Play Live Radio
Next Up:
Available On Air Stations
00000176-de2c-dce8-adff-feeff0f80000For years public radio has been home for diverse music in America. We all have that one song, one band, one moment that transports us to another time or place. Public radio has always taken creative risks by giving voice to new and emerging artists. And it has long been the champion of America's cultural heritage - Jazz.The BlueNotes blog is the place for you to rekindle your passion for music. Jazz, blues, AAA, folk,'s all here at Syracuse Public Media WAER.

Syracuse Jazzfest 2018 Officially Cancelled, Focus to Come Back Next Year & Sustain Into Future

Chris Bolt/WAER News

The founder and organizer of the Syracuse Jazzfest confirmed Thursday, the event is cancelled for 2018 – a year after celebrating its 35th anniversary.  Frank Malfitano says money issues prevented him from putting on an event of the caliber of previous years. 

“A funny thing happened on the way to this year’s Jazz festival.  We decided that we could not mount it.  So there will be no Jazzfest this summer.  But that is not a fatal blow.  It’s a disappointment to me and I’m sure it’s a disappointment to everybody that’s come to count on this festival.”

He explains the budget fell about 150-thousand dollars short, largely due to the loss of title sponsor M-and-T Bank. 

Malfitano’s now making a plea for a title sponsor and other financial support, to go along with civic funding and in-kind contributions to sustain the festival. 

 Friehofer's Saratoga Jazz Festival Organizer Danny Melnick was in Syracuse to lend his support.  Officially 

Credit Chris Bolt/WAER News / WAER FM
Danny Melnick, Producer of the 41st Freihofer's Saratoga Jazz Festival, spoke in support of keeping such events alive for artistic, community and economic reasons.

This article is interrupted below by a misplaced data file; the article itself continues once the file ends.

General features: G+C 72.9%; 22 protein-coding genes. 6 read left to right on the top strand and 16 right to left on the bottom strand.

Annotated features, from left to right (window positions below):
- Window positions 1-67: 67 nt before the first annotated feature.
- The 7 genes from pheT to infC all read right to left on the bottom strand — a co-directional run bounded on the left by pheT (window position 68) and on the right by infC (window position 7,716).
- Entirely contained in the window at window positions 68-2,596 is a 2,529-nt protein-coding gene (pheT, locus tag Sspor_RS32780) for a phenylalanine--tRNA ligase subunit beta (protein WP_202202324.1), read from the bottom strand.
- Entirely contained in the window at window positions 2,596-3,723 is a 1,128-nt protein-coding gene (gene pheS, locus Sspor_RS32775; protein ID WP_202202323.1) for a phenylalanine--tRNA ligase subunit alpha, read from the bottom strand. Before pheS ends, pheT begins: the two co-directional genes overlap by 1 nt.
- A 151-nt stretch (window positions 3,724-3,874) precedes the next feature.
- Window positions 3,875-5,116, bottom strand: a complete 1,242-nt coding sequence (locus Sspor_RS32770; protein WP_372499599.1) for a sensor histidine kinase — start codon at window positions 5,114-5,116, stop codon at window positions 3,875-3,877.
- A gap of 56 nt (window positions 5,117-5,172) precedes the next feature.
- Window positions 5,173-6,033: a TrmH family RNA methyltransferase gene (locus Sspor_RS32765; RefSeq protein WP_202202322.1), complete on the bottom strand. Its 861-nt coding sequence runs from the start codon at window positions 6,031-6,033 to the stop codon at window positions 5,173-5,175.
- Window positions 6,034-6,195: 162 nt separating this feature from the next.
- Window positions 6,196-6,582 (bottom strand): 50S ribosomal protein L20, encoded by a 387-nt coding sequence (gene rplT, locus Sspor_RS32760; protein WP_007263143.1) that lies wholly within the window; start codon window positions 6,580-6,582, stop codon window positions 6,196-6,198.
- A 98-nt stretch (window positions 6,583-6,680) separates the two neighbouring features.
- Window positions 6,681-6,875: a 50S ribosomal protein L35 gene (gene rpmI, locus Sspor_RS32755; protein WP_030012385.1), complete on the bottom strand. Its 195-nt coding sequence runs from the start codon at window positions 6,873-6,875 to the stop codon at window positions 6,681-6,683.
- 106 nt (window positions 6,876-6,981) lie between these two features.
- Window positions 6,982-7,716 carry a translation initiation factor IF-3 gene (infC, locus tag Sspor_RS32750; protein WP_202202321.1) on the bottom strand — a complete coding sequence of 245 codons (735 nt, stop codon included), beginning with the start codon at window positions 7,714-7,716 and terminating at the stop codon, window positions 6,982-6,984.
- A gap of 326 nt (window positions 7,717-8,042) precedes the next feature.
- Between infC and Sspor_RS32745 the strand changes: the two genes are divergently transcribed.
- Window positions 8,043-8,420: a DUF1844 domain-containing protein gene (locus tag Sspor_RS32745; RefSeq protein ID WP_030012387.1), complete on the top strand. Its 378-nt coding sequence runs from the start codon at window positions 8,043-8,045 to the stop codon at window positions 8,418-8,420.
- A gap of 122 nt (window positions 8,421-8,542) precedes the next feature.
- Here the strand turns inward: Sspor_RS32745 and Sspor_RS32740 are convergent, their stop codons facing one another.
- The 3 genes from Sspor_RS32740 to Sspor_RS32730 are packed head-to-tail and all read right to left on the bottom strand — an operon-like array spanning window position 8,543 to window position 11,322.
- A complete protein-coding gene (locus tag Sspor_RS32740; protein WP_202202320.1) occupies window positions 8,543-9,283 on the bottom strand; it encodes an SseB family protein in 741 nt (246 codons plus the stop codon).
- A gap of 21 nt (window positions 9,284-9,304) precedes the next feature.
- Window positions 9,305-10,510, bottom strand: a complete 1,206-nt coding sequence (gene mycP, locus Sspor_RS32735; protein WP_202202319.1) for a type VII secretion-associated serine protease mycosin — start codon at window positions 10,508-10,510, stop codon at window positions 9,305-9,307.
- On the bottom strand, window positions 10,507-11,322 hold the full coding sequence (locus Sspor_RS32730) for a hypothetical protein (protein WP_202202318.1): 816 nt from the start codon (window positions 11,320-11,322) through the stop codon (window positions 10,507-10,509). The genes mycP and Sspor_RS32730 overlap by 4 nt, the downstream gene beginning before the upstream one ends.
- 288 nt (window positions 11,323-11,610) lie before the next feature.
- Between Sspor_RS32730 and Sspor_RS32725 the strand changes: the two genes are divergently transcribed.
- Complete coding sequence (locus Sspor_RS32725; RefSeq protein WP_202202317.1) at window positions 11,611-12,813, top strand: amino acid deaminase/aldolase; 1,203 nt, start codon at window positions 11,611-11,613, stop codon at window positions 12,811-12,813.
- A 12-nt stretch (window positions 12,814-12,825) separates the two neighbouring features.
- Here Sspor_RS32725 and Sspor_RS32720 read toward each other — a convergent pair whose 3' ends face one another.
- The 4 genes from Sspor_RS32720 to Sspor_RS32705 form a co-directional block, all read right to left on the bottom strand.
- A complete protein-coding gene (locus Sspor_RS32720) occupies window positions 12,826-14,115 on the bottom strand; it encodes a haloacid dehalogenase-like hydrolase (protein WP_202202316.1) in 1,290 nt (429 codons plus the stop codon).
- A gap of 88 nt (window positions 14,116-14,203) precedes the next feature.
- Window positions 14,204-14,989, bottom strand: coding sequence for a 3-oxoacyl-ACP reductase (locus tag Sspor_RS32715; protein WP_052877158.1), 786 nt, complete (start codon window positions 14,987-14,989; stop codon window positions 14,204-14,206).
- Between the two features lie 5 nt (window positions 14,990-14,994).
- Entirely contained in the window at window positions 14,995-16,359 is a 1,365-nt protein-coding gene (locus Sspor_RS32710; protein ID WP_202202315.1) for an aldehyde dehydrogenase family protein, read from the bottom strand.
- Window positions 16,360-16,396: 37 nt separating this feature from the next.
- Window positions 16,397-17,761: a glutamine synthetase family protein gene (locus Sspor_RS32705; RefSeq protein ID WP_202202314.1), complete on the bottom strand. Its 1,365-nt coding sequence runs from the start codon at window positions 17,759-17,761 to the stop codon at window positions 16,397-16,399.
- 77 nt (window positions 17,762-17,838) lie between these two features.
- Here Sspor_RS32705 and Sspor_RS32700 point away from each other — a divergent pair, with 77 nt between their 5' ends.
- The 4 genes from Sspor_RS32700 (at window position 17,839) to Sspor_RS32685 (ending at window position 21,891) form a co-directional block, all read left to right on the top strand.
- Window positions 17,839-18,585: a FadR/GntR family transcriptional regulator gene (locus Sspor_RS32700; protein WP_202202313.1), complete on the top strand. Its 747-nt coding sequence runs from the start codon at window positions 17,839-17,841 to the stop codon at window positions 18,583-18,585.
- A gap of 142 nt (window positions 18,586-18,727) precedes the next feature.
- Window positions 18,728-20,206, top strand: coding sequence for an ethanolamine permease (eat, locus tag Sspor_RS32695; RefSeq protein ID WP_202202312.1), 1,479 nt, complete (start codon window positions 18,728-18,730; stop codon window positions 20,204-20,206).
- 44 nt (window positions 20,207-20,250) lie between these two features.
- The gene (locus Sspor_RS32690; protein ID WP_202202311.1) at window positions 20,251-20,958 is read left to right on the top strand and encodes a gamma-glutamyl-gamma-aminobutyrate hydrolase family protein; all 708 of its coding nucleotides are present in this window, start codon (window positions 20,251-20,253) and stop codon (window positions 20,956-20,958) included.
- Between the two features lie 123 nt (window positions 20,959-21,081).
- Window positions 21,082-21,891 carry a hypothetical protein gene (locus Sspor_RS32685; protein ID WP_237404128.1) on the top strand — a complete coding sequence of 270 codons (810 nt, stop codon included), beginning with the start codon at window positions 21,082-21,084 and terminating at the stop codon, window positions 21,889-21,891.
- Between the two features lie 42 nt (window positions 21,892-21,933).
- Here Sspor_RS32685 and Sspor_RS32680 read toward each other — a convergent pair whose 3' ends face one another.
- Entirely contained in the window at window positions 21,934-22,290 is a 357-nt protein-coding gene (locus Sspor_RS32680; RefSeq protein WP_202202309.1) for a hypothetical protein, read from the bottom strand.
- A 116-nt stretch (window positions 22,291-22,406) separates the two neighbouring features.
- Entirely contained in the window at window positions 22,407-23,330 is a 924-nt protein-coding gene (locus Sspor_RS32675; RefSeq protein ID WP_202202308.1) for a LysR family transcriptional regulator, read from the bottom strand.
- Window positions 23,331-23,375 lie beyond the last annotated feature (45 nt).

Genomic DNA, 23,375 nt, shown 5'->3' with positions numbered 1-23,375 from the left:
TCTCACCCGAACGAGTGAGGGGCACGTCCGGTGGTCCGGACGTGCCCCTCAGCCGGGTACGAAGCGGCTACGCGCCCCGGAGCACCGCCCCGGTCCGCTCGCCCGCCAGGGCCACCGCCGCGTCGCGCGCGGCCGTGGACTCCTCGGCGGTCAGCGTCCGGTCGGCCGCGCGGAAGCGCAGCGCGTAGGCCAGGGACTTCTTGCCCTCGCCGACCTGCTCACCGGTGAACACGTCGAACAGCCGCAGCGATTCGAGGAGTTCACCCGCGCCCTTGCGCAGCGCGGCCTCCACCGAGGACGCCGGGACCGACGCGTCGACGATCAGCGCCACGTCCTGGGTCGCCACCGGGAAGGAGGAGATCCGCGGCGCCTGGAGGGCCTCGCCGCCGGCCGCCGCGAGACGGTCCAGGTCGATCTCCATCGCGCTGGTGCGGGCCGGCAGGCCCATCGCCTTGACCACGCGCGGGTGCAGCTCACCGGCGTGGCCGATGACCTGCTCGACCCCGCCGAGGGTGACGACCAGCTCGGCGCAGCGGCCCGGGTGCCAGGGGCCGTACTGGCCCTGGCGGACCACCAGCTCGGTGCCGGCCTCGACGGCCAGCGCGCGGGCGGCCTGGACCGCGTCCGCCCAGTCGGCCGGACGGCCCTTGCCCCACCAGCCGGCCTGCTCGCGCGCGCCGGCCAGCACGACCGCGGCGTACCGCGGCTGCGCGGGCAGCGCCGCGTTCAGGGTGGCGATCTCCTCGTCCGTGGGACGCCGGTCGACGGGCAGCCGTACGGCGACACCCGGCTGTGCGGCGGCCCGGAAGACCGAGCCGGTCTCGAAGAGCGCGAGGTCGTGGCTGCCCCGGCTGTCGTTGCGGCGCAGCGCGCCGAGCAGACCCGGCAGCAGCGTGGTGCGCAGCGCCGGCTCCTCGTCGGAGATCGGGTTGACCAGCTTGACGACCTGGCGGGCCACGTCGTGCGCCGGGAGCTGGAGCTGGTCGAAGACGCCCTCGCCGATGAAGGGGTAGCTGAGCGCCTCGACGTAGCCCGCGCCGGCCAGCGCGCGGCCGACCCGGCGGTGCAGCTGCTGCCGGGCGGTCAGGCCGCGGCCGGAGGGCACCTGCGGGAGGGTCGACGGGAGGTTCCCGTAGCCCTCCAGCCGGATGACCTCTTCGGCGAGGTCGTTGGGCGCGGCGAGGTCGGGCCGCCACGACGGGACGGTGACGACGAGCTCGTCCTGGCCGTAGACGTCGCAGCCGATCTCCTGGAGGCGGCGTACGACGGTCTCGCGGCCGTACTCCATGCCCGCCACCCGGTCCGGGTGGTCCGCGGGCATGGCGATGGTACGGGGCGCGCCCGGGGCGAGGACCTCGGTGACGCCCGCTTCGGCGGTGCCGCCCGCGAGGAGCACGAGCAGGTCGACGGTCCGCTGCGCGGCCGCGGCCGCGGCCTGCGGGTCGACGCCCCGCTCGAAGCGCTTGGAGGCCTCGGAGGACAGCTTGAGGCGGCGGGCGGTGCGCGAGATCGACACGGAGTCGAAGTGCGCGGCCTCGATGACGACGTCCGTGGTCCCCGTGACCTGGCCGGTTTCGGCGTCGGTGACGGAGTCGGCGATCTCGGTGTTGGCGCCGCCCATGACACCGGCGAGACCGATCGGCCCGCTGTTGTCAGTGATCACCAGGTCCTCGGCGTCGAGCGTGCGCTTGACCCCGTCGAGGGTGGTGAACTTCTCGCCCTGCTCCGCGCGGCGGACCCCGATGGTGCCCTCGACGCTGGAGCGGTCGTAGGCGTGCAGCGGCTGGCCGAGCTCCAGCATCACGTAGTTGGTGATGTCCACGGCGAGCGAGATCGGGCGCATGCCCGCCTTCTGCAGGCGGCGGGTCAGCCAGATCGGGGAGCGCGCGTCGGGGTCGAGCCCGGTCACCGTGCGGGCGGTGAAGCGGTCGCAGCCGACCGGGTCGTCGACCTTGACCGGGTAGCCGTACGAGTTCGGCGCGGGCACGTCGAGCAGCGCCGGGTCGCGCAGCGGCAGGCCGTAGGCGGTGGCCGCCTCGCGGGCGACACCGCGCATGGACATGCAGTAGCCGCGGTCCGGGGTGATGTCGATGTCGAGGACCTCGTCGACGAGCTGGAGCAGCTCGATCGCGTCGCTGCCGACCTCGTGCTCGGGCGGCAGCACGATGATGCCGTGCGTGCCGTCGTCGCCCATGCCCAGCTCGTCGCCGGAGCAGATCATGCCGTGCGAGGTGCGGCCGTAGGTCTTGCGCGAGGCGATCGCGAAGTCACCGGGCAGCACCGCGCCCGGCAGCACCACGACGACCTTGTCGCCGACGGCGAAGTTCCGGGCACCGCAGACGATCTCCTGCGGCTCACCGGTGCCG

“My message really is to the community here in Syracuse, to the business community, to the government, any philanthropists out there, we, as an international Jazz community are hoping that people will step up and really understand how important Jazz Festivals are to big and small towns and cities all over the world.

Melnick suggests such events spur jobs and provide an economic boost from those who attend.  As for the future, Malfitano has no details, but pledges to be back next year. 

“I think what we have to determine, the city, the county, Centerstate CEO, Visit Syracuse, all our stakeholders, where it’s going to work, and where it’s going to work best.  It’s possible that in the future we might get tied to a venue.  We may discover that there is more funding available to us if we move to a certain location.” 

That means considering the Lakeview Amphitheater or a downtown location for a 2019 Jazzfest.  Malfitano wants to work on a three-year funding plan to ensure the festival’s longevity. 

“And let me be very clear about what our long-term goal is: This festival needs to continue for another 20 or 30 or 40 years.  It would be a tragedy, and I refuse to believe Syracuse is short-sighted.  I think this is a caring community and I’ve seen what the county has done to help other arts organizations and cultural institutions, where their focus has shifted to the Landmark (Theater) or the Symphony.” 

Danny Melnick explains the various models for successful festivals he's attended or been part of, and what Syracuse needs to continue Jazzfest into the future.

Malfitano hopes this year’s county funding will remain in place for a possible festival next year, and into the future.  He says he wants to maintain the quality of festivals form the past … and importantly keep it a free event to allow access for all parts of the community.  More from Thursday’s announcement can be seen at the Syracuse Jazzfest facebook page.

Chris Bolt, Ed.D. has proudly been covering the Central New York community and mentoring students for more than 30 years. His career in public media started as a student volunteer, then as a reporter/producer. He has been the news director for WAER since 1995. Dedicated to keeping local news coverage alive, Chris also has a passion for education, having trained, mentored and provided a platform for growth to more than a thousand students. Career highlights include having work appear on NPR, CBS, ABC and other news networks, winning numerous local and state journalism awards.